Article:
Why is the CIA hiding its identity

Diversity at the CIA: A Service for the 21st Century

Why not use the diversity achieved in the authority as an advertising medium? The CIA received a lot of criticism for this campaign.

A CIA old school appearance in the Pakistani-Afghan border area Photo: dpa

Hooray! The CIA has finally arrived in the 21st century - 20 years late! There is unmistakable evidence for this thesis, about which a heated debate has broken out in the US media. In videos that introduce employees and linguistically ingratiate themselves with the diversity debate, the CIA presents itself as modern and open to current social trends. Conservative politicians like the Texan Senator Ted Cruz, shaking their heads, ask whether they think China's communists are doing something like this To scare mullahs in Iran or Kim Jong-Un.

Gone are the days when the US foreign intelligence service consisted of men in trench coats and slouch hats, in which they sent poisoned cigars to unloved neighbors - as in 1960 to Fidel Castro in Cuba - or when in 1973 they supplied Chilean coups with submachine guns hidden in diplomatic bags they murder the military chief René Schneider, who is loyal to Allende and the constitution. The era in which the CIA abducted captured Islamists to unknown locations in order to have them tortured there was also ended by Barack Obama.

Under Donald Trump there was a slight relapse when he appointed Gina Haspel as CIA director in 2018. She ran a secret prison in Thailand where two suspected al-Qaeda leaders were waterboarded in 2002, but that didn't stop her career. It didn't even hurt that it was discovered that she had destroyed the torture interrogation videos.

Gina Haspel has since been replaced by lawyer Avril Haines at the head of the CIA. This is the second time that a woman heads the secret service. But of course that alone is not enough to save an institution's thoroughly battered reputation. Haines is accused of the fact that although she helped draft rules for the more restrictive use of drones in Pakistan and Yemen in 2013, civilians continue to be killed by these acts of war.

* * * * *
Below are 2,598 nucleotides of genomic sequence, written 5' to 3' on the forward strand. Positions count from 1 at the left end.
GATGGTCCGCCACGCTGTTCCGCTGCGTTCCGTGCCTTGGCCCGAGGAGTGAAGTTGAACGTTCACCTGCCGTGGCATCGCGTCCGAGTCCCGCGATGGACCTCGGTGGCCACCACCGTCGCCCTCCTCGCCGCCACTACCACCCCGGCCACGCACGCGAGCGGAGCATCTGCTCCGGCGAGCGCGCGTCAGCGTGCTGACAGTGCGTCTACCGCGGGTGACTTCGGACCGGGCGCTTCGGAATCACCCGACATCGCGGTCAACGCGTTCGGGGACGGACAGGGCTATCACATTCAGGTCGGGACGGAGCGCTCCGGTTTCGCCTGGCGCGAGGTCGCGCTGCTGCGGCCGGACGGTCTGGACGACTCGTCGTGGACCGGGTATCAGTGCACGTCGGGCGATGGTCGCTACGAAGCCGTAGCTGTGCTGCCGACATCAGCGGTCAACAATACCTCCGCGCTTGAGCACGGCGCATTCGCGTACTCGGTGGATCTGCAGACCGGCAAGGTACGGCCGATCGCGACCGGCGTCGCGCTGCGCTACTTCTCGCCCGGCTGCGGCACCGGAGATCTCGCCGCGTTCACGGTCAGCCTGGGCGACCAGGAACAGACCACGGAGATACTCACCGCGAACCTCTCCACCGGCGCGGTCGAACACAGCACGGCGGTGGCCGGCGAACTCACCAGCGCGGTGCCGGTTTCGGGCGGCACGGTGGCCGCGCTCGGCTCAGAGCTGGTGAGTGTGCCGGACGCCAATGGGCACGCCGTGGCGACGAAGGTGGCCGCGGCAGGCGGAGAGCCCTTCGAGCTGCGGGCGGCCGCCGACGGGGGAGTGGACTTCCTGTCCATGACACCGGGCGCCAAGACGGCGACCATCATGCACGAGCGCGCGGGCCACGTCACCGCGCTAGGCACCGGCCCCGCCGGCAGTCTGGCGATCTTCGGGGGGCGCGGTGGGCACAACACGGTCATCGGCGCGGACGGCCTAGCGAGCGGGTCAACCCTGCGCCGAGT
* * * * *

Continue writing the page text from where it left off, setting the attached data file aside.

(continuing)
CIA reputation management

When oil companies, car manufacturers or food companies fall into disrepute and subsequently their sales figures and share prices crash, this is a case for the specialists in reputation management. Companies are then reinvented with media image campaigns, perhaps even with a new name. Apparently the CIA has tried that too.

The key witness for the “new” CIA is Miya, a 36-year-old Latina who guides us through her workplace in the YouTube series “Humans of CIA”. She wears a black t-shirt with the Venus symbol and a clenched fist in it and presents herself as a modern immigrant who was selected for this job solely on the basis of her skills. She was "a cisgender millennial who was diagnosed with a general anxiety disorder". She refuses to accept “false patriarchal ideas about what women can or should be”.

With 256,000 views so far, Miya's testimonial surpasses the other episodes of the series by ten times. Even the friendly black guide dog of a receptionist, whose jacket is decorated with a rainbow-colored heart and the slogan “Love is Love”, only attracted 19,000 hits. Perhaps Fox News also helped, where Miya's video was rated as “propaganda rubbish” and as an indication of the left-wing liberal takeover of the country.

A former CIA agent is defending the campaign. “Diversity is an operational advantage, it's very simple.” But not everyone is convinced that the image change can be real. Journalist Rania Khaled is quoted in Newsweek as saying: "I still can't get over this video ... woke identity politics is officially co-opted by the world's most destructive intelligence agency." CIA won't change anything anyway: "I think that CIA agents should be nasty guys (" bad-asses ") and not woke delicate flowers that need protected rooms," he tweeted.